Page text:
Objective: The contributions of feedback to formation of acute ethanol tolerance were studied during performance of a task that allowed practice in the absence of feedback about performance accuracy. Method: The perceptual instability of the seen environment during head movement (apparent concomitant motion, ACM) and the vestibulo-ocular reflex (VOR) were measured before and after alcohol ingestion. In separate conditions, eight (six female) subjects were either deprived or not deprived of normal vision of the laboratory during the portion of the experiment following onset of alcohol ingestion. Results: Alcohol caused ACM in the direction opposite head rotation to increase in both sessions. The degree of ACM increase was greater during sessions in which visual feedback was prevented than in sessions in which subjects could see the surroundings. The increase in ACM was accompanied by a decrease in gain of the VOR which was relatively larger in the no-feedback condition. In addition, ACM returned to normal (pre-alcohol ingestion) values more rapidly during sessions in which subjects received visual feedback. Conclusions: The results suggest that feedback is an important component in forming acute tolerance to alcohol, independent of task practice.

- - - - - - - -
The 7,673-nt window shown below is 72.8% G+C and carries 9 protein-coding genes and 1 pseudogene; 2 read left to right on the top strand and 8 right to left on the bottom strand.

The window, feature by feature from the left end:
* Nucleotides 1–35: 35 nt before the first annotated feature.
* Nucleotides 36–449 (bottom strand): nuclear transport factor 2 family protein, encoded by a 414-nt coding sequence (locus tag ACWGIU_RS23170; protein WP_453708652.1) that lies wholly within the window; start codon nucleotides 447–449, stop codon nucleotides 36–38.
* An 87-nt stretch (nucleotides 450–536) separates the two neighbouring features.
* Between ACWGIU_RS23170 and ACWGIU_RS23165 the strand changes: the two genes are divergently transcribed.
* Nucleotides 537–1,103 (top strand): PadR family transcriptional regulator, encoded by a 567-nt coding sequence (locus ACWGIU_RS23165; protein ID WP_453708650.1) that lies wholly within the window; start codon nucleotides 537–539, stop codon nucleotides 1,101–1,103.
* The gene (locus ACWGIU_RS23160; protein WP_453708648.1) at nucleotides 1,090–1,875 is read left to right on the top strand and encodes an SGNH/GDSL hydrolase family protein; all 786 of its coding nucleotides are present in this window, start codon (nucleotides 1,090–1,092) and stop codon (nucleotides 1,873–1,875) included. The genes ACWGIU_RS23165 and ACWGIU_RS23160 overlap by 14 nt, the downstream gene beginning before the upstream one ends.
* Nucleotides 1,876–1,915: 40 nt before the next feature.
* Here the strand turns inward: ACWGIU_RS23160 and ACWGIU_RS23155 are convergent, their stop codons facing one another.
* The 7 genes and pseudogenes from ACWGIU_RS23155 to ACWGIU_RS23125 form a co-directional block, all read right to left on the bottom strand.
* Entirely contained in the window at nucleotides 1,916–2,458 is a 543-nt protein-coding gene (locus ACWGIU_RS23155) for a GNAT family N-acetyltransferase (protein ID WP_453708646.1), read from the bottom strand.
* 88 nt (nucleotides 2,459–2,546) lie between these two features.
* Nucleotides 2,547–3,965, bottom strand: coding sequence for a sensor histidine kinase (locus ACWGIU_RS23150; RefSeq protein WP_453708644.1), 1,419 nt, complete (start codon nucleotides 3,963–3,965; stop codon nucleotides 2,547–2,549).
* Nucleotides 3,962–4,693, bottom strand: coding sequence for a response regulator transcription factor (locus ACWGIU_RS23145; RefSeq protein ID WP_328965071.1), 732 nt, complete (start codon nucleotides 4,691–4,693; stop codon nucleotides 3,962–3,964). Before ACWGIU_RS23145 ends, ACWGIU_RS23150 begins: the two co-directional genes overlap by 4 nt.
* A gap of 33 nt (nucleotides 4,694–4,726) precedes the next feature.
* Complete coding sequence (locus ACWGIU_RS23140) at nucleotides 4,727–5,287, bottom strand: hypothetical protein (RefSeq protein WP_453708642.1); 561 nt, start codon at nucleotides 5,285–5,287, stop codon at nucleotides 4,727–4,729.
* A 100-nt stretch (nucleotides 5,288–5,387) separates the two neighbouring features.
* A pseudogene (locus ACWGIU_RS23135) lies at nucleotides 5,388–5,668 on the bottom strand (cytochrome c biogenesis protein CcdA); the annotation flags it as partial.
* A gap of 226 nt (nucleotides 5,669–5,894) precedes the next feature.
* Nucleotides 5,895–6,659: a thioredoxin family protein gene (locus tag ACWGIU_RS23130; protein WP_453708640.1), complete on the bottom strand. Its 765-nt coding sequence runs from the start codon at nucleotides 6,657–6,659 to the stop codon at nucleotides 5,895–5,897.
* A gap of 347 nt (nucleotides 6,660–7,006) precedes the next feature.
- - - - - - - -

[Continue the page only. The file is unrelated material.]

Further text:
|Original language||English (US)|
|Number of pages||8|
|Journal||Journal of Studies on Alcohol|
|State||Published - Nov 1998|
ASJC Scopus subject areas
- Medicine (miscellaneous)